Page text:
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Standard Shoulder Replacement Finally after 5 years - a new shoulder

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Jamie

Jamie

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bah humbug to mammogram xray techs who are so blind they do not see the lovely post op scar
Ha! I never even thought about the scar. But you're right....she should have seen that . It's definitely there. I just don't think about it much and forget it. I do plan to talk to her when I go back next year, though.
 

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So sorry to hear that you're having new trouble with the shoulder, Jamie. Is the issue with bicep the "long" insert of the tendon? I was told that, even with professional athletes, the cut/release the tendon rather than fixing it or reattaching it - that it doesn't have a significant impact on capabilities. They think mine has caused a tearing of the labrum and that they'll need to release it as they go in to do the rotator cuff surgery.

If you do need the bicep tendon released, my understanding is that is much less of a recovery than other shoulder procedures (you might look at Bruce1984's recovery thread). Unlike a tendon repair, they don't have to immobilize to allow the tendon to knit, so you're on your way much sooner. And if that part of the muscle isn't really that important, maybe you'd be back up to speed relatively soon after the surgical pain and swelling is gone.
 
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Jamie

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The radiologist told me that both areas he was concerned about could be left as is if they were torn and I could still function just fine. This is something he hoped the CT scan might show a little more clearly so I could have a rational discussion with my surgeon. He's a great guy who understands me and my lifestyle completely. I'm not in a hurry to make a decision because I'm not in any real pain. It's just slight and every now and then when I move a certain way. I have a hunch the surgeon may want me to try some therapy first. That's what he suggested when I saw him a couple of weeks ago. At least now if I do have therapy I can talk with my therapist about exactly what the problems are instead of just guessing. I'm glad I am having the imaging done.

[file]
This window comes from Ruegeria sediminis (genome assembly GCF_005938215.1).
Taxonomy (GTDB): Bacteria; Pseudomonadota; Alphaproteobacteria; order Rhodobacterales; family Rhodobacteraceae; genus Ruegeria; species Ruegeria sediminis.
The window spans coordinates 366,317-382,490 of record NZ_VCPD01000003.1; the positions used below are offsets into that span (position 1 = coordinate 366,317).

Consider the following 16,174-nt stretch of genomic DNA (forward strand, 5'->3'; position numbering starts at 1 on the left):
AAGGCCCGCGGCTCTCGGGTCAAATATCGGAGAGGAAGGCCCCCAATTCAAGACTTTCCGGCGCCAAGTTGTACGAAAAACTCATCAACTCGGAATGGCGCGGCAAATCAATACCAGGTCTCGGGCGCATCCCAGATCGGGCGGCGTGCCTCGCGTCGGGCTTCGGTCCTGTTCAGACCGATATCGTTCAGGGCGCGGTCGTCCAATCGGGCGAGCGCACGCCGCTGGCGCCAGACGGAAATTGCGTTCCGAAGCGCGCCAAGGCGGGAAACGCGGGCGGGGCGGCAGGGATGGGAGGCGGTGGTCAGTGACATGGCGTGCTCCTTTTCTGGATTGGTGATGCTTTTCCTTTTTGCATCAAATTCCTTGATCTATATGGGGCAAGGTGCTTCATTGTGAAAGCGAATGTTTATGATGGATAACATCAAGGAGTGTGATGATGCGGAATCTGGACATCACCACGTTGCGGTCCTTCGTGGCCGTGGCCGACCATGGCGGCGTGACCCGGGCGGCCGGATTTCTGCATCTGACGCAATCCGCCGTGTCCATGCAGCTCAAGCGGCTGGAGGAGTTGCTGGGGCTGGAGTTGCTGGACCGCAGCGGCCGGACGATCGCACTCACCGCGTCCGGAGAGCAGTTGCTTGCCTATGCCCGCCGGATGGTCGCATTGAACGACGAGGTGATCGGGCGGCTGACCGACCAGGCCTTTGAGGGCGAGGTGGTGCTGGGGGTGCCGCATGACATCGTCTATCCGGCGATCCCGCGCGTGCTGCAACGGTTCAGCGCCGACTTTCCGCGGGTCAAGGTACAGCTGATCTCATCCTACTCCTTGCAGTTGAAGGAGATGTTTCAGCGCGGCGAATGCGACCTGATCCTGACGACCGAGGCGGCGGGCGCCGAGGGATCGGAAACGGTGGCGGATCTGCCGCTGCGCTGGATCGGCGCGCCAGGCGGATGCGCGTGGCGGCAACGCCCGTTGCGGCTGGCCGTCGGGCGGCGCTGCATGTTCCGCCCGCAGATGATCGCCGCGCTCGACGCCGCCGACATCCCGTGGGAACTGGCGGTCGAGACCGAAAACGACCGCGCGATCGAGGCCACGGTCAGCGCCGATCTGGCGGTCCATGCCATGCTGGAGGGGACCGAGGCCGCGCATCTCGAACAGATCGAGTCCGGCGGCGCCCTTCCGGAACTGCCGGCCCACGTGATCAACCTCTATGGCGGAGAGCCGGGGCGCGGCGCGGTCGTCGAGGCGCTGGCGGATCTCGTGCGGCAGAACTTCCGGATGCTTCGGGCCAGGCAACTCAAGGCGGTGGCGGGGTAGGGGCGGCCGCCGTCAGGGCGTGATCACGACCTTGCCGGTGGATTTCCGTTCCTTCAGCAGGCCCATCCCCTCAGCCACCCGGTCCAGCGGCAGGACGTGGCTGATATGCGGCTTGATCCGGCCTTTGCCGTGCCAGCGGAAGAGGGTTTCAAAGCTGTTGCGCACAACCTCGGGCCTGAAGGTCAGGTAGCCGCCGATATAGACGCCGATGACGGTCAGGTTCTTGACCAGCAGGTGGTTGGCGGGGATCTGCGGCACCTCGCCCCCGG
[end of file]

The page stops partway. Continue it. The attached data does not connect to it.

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At least now if I do have therapy I can talk with my therapist about exactly what the problems are instead of just guessing. I'm glad I am having the imaging done.
It seems to me one should always have testing done so the PT can provide appropriate treatment, and not just guess, and possibly recommend an inappropriate treatment.
 
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Jamie

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I felt the same way. I'm glad my surgeon was agreeable to ordering the test.
 

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Thinking of how the mammogram technician hurt your shoulder, Jamie, I thought of you when I had my endoscopy yesterday.

I told everyone "Be careful with my left shoulder, please." The anaesthetist was particularly solicitous and asked me to position myself for the examination. He was patient and encouraging. The only part of me he had to touch was my arm, when he connected up the IV drip. He even allowed me to position the nasal tubes for oxygen and the bite guard.
 
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I'm glad my experience helped someone. We all need to be watchful of these hurried techs.